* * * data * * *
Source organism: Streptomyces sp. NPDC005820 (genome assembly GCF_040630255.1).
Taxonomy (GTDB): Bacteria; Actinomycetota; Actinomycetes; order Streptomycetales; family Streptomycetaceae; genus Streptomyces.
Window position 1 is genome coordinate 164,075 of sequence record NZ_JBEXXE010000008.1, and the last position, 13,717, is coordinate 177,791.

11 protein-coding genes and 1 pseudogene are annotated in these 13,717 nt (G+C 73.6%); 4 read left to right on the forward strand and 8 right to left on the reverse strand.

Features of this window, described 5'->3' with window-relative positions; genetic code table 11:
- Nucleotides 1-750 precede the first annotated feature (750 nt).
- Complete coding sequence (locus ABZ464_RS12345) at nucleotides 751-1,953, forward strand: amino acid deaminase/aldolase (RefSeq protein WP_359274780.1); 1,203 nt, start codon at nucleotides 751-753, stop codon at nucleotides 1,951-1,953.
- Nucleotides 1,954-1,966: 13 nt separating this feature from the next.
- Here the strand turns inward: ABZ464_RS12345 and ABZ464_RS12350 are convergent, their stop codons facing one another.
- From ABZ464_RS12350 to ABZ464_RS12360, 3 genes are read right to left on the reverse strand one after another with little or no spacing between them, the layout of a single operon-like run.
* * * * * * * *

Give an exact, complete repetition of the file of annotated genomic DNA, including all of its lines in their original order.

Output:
Source organism: Streptomyces sp. NPDC005820 (genome assembly GCF_040630255.1).
Taxonomy (GTDB): Bacteria; Actinomycetota; Actinomycetes; order Streptomycetales; family Streptomycetaceae; genus Streptomyces.
Window position 1 is genome coordinate 164,075 of sequence record NZ_JBEXXE010000008.1, and the last position, 13,717, is coordinate 177,791.

11 protein-coding genes and 1 pseudogene are annotated in these 13,717 nt (G+C 73.6%); 4 read left to right on the forward strand and 8 right to left on the reverse strand.

Features of this window, described 5'->3' with window-relative positions; genetic code table 11:
- Nucleotides 1-750 precede the first annotated feature (750 nt).
- Complete coding sequence (locus ABZ464_RS12345) at nucleotides 751-1,953, forward strand: amino acid deaminase/aldolase (RefSeq protein WP_359274780.1); 1,203 nt, start codon at nucleotides 751-753, stop codon at nucleotides 1,951-1,953.
- Nucleotides 1,954-1,966: 13 nt separating this feature from the next.
- Here the strand turns inward: ABZ464_RS12345 and ABZ464_RS12350 are convergent, their stop codons facing one another.
- From ABZ464_RS12350 to ABZ464_RS12360, 3 genes are read right to left on the reverse strand one after another with little or no spacing between them, the layout of a single operon-like run.